Attention evangelicalism: please be spider-sense wary about the “Christian teaching is a stumbling block to the gospel” argument. This is, as I said earlier, a devil’s bargain. I’m seeing this idea spread throughout evangelical circles, and it’s a disastrous idea. It will eat away the substance of our faith, I assure you. Let’s play this out briefly.

  • The doctrine of God’s creation is an embarrassment–so let’s cast it aside.
  • The doctrine of substitutionary atonement is bloody and messy–so let’s leave it.
  • The doctrine of God’s wrath is scary–so let’s abandon it.
  • The call to an exclusive Savior is unkind and unmodern–so let’s discard it.
  • The virgin birth seems weird and not really that important–so let’s jettison it.
  • The image of a warrior-king returning to earth to judge the living and the dead is, well, a bit medieval–so let’s forget it.
  • The work of calling “sinners” to “repent” feels very African jungle tour–so let’s break with it.

You get the point? Do you want to keep going? Cause seriously, we could be here all day, bullet-pointing our way out of the embarrassing stuff of Christianity. And, by the way, the life-giving stuff as well.

Evangelicals are free to execute this maneuver. Just know as you do that this has all been done before. You’re not breaking free in a revolutionary way; you’re not pulling off a breathtaking display of sensibility and wisdom that no mind has ever conceived. You are walking in thoroughly trodden paths. The ruts are deep. German theologians traveled here in the Enlightenment period on their way to a new Protestantism that ended up being no Protestantism at all. Liberal American Christians came this way as well in the nineteenth and twentieth century. Many of them were never seen again. They left the embarrassing stuff behind at first; many of their descendants eventually left the faith altogether. The project they undertook was basically what some evangelicals want to pull off today. It was well-intentioned; it was grounded in rigorous thinking; but as you see in countless personal examples, it went disastrously.

The instinct here is to shed the husk and keep the kernel. What if–with apologies to Von Harnack–it is the husk that protects the kernel?

So let me urge in the strongest possible terms: don’t tweak your faith to make it palatable to the cultured despisers of religion. Guard the good deposit. (2 Tim. 1:13-14). Hold fast. Come what may, love and preach and believe the truth. Be the most winsome person you possibly can be. Learn from the mistakes of past evangelicals, sinners all just like you and me, who didn’t always practice what they proclaimed. Don’t lose your soul and win the battle. But don’t give up the battle. Keep standing for marriage, religious liberty, the unborn, victims of sex-trafficking, the poor.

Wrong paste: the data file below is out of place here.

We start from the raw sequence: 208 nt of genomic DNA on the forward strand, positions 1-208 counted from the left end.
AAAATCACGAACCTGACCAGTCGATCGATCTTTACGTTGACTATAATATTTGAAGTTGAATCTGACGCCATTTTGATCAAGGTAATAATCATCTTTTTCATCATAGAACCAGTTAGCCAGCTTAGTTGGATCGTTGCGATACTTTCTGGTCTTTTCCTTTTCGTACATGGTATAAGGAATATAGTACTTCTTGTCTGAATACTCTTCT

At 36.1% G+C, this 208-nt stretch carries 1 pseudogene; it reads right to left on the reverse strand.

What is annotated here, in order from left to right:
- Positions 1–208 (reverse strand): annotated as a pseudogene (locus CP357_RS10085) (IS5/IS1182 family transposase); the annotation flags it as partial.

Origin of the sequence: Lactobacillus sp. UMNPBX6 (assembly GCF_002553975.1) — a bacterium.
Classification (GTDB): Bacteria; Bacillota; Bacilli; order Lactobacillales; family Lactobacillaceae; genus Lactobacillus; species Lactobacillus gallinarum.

The horses in the evangelical camp are spooked. I get that. I genuinely feel compassion for those who see our culture shifting and are alarmed. In a human sense, I can be alarmed, too. Things can seem to be crashing down all around us. In reality, Christians in most every era of human history have felt this way. Was it a picnic to be a Roman Christian in the second century? No. Was it fun to be at the circulation desk of the Alexandrian library when the Muslims swept like a wave into the city and killed every Christian they could find? No. Was it a picnic to live under Bloody Mary? No. Was it encouraging to see theologians make the aforementioned suicidal bargain in Enlightenment Germany in order to keep the faith alive? No.

I’m reading the new biography of Joseph P. Kenney by David Nasaw. It’s a great read. Nasaw spends many–a great, great many–pages chronicling the appeasement strategy of Kennedy, ambassador to the Court of St. James (England), prior to the American joining of battle in 1941. It’s physically painful to read about. It has reminded me of the nature of this world. Chinua Achebe was right: things fall apart. Evil rises up. Courage must be exercised. Real losses will be felt. This is the way of the world, even a world ruled by Christ.

Hear the call, then. Back to your posts, my friends. Back to the wall. Return to the struggle in which we are engaged, a struggle for truth, a great trial we must go through in order that our fellow man might flourish. We will not abandon our defense of marriage because God has given it to us. Full stop. We must obey him. After all, we want people to thrive. For love of God and neighbor, Christians must continue to stand for marriage, all the way to the potentially bitter end.

Trust in God. Start here; go everywhere.